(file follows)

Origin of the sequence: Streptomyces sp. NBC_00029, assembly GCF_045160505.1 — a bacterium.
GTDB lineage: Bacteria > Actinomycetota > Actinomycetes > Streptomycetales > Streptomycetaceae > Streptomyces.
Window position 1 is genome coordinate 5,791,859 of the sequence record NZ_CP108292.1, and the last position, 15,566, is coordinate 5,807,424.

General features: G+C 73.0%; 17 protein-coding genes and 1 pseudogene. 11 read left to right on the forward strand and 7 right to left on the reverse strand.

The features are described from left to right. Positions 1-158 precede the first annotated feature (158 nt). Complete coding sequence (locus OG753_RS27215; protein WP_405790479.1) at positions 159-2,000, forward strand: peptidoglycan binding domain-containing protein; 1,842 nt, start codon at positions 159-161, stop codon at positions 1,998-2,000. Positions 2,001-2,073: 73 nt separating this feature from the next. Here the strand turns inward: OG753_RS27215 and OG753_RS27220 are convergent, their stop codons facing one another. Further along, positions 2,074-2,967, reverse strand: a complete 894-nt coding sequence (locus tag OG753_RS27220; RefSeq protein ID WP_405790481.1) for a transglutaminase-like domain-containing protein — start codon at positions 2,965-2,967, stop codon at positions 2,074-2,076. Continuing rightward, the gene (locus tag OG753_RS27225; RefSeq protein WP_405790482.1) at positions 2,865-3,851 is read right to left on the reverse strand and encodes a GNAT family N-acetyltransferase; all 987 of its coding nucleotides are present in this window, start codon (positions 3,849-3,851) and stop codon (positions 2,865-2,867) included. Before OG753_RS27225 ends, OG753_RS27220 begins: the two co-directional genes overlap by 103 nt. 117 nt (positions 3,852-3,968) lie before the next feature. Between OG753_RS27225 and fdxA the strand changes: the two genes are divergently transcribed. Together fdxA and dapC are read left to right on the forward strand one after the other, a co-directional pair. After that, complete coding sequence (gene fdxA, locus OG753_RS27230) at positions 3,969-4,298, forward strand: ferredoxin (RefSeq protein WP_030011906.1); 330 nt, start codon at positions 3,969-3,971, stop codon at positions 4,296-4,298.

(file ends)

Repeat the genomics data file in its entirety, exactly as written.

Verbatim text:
Origin of the sequence: Streptomyces sp. NBC_00029, assembly GCF_045160505.1 — a bacterium.
GTDB lineage: Bacteria > Actinomycetota > Actinomycetes > Streptomycetales > Streptomycetaceae > Streptomyces.
Window position 1 is genome coordinate 5,791,859 of the sequence record NZ_CP108292.1, and the last position, 15,566, is coordinate 5,807,424.

General features: G+C 73.0%; 17 protein-coding genes and 1 pseudogene. 11 read left to right on the forward strand and 7 right to left on the reverse strand.

The features are described from left to right. Positions 1-158 precede the first annotated feature (158 nt). Complete coding sequence (locus OG753_RS27215; protein WP_405790479.1) at positions 159-2,000, forward strand: peptidoglycan binding domain-containing protein; 1,842 nt, start codon at positions 159-161, stop codon at positions 1,998-2,000. Positions 2,001-2,073: 73 nt separating this feature from the next. Here the strand turns inward: OG753_RS27215 and OG753_RS27220 are convergent, their stop codons facing one another. Further along, positions 2,074-2,967, reverse strand: a complete 894-nt coding sequence (locus tag OG753_RS27220; RefSeq protein ID WP_405790481.1) for a transglutaminase-like domain-containing protein — start codon at positions 2,965-2,967, stop codon at positions 2,074-2,076. Continuing rightward, the gene (locus tag OG753_RS27225; RefSeq protein WP_405790482.1) at positions 2,865-3,851 is read right to left on the reverse strand and encodes a GNAT family N-acetyltransferase; all 987 of its coding nucleotides are present in this window, start codon (positions 3,849-3,851) and stop codon (positions 2,865-2,867) included. Before OG753_RS27225 ends, OG753_RS27220 begins: the two co-directional genes overlap by 103 nt. 117 nt (positions 3,852-3,968) lie before the next feature. Between OG753_RS27225 and fdxA the strand changes: the two genes are divergently transcribed. Together fdxA and dapC are read left to right on the forward strand one after the other, a co-directional pair. After that, complete coding sequence (gene fdxA, locus OG753_RS27230) at positions 3,969-4,298, forward strand: ferredoxin (RefSeq protein WP_030011906.1); 330 nt, start codon at positions 3,969-3,971, stop codon at positions 4,296-4,298.